There are over 200 music festivals in the UK that take place throughout April to September. Close to three million people are estimated to have attended a festival in the UK in 2016 alone.

This got us wondering just how many of those who attend music festivals take steps to protect their hearing?

In order to find out more about music festivals and hearing damage we got in touch with the ever-helpful team at the British Tinnitus Association and spoke to Communications Manager, Nic Wray.

How loud is too loud?

Loud noises or music can have a permanent impact on hearing. But our usual thought process for protecting our hearing tends to be forgotten when attending a music festival.

The World Health Organisation tells us that sound levels over 85 decibels can cause permanent hearing damage and music festivals are often much louder than this.

If you think you’re protected because you only attend a music festival or gig every once in a while then unfortunately you’d be wrong.

As Nic explains: ‘You only have to be exposed once to loud music for it to damage your hearing and to experience tinnitus. The noise level at some gigs and festivals is well over 100 decibels, and at that level, you only have around a minute before damage can occur.’

Tinnitus is the sensation of hearing a noise, often a high pitched ringing or whooshing sound, when there is no external cause for the sound. Tinnitus can last a lifetime and there is no cure for the condition. The best thing you can do is to protect your hearing in the first place to avoid developing the often-frustrating condition. You can read more about tinnitus in a previous blog post that also covers coping strategies for the condition.

Should music festivals turn it down?

With it being possible for permanent hearing damage to be caused so quickly at a music festival could it be said that festival organisers are playing the music too loud?

Nic explains that this is a tricky topic: ‘It’s hard to say whether the music is too loud. It does needs to be loud enough to fill the space, which can be very large, and to ensure that people have a good experience.’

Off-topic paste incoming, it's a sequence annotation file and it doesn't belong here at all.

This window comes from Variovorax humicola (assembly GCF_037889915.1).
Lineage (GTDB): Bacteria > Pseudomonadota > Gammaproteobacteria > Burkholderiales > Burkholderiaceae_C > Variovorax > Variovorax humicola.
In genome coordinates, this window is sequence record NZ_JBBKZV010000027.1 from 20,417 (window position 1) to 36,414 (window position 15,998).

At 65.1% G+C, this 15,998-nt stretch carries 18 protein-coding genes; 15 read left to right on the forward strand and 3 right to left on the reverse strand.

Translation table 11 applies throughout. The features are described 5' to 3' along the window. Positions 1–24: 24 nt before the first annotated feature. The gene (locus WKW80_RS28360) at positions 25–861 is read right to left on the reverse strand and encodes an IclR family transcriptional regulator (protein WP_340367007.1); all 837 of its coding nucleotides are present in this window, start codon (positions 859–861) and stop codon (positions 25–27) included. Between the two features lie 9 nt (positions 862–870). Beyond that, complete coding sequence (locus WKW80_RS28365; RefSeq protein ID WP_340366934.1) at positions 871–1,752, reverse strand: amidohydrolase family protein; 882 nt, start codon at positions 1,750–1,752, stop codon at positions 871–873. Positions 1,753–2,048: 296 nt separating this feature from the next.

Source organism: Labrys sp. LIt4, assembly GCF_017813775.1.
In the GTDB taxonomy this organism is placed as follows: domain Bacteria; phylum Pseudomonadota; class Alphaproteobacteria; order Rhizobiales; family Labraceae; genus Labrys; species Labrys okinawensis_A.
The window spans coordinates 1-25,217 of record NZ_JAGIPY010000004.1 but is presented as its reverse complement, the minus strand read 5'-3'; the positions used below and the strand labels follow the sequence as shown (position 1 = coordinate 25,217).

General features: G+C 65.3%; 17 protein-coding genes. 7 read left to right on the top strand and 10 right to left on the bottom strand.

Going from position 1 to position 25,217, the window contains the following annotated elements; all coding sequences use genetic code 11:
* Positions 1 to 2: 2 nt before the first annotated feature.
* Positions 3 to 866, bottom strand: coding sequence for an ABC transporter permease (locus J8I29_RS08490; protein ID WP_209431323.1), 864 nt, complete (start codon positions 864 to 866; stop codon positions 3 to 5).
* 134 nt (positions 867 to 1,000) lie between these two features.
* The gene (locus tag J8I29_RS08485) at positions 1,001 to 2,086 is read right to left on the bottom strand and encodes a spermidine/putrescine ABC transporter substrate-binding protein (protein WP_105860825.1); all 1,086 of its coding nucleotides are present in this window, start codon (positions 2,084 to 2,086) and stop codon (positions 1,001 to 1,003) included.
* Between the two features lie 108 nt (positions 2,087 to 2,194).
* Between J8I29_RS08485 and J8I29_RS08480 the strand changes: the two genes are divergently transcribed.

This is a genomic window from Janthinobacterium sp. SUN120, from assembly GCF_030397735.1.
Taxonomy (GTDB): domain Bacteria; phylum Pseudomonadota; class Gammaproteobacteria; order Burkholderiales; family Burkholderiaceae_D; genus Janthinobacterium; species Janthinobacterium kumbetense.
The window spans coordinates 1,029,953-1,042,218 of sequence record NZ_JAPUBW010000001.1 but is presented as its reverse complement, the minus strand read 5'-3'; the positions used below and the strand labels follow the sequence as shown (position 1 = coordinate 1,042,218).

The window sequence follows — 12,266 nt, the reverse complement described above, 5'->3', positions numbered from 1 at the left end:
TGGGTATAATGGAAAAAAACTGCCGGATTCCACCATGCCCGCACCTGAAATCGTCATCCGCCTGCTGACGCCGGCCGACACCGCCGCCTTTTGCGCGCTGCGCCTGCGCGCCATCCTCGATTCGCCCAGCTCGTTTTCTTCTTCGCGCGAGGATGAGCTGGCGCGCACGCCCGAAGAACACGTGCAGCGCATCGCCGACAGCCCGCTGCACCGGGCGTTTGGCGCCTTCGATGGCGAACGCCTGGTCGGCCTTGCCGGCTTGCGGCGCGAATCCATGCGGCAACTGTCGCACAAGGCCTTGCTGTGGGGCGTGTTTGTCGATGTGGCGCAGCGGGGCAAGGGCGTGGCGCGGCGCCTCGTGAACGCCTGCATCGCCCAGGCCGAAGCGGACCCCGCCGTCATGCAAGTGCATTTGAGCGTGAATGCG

‘Of course, this needs to be balanced to minimise the risk to those people attending, but there are no regulations on the volume of music, outside of licensing restrictions. And whilst festival organisers have to ensure that their employees; the backstage staff, security teams, bar staff and so on have hearing protection if needed, they don’t need to do the same for attendees.’

If you notice that the staff at your music event are wearing hearing protection then it’s highly likely that the music is going to be loud enough to cause damage to your hearing. Event organisers are legally obliged to protect the health and wellbeing of their staff but attendees need to make protecting their own hearing their top priority.

It’s possible that some festival attendees might think that they are protecting their hearing by standing away from the speakers or front of the stage. However, this might not necessarily be the case.

As Nic explains: ‘Obviously the further you stand away from the speakers, the lower the volume, but how far back you need to go is going to depend on how loud the sound being pumped out is. In smaller venues, especially, there might not be a safe space. I’m sure we’ve all been to gigs where the sound hits you as you go through the door. If you need to raise your voice or shout to speak to the person next to you – it’s too loud.’

The musical experience

So, with the wealth of evidence and personal anecdotes surrounding hearing health at music events, why would someone still choose to not wear earplugs or ear protection?

Some music fans might argue that wearing ear protection dampens the musical experience. And this could be true if you’re wearing the wrong type of ear plugs.

Nic says: ‘Some ear plugs do muffle the music – they are great if you’re doing some DIY but music can sound distorted. However, special ear plugs are available with filters which maintain the quality of the music, but just reduce the volume. They are surprisingly affordable, too – musician’s ear plugs with these filters are available from the British Tinnitus Association from £12, which is a small price to pay when you consider that hearing damage is permanent.’

Protect your hearing

If you are heading to a music festival this summer then make sure you are prepared.

Nic’s top tips for enjoying a music festival whilst looking after your hearing are:

  • ‘Go and have fun, but protect your hearing.
  • If you have children, protect their hearing too with ear defenders, not plugs.
  • Take breaks if you can every hour or so,
  • and keep hydrated too as your ears need fluids to stay healthy, just like the rest of you.
  • And as someone who was at a festival last weekend in the sunshine – wear sunscreen!’

You can find out more about tinnitus and hearing conditions at the British Tinnitus Association website and their sister site Plugem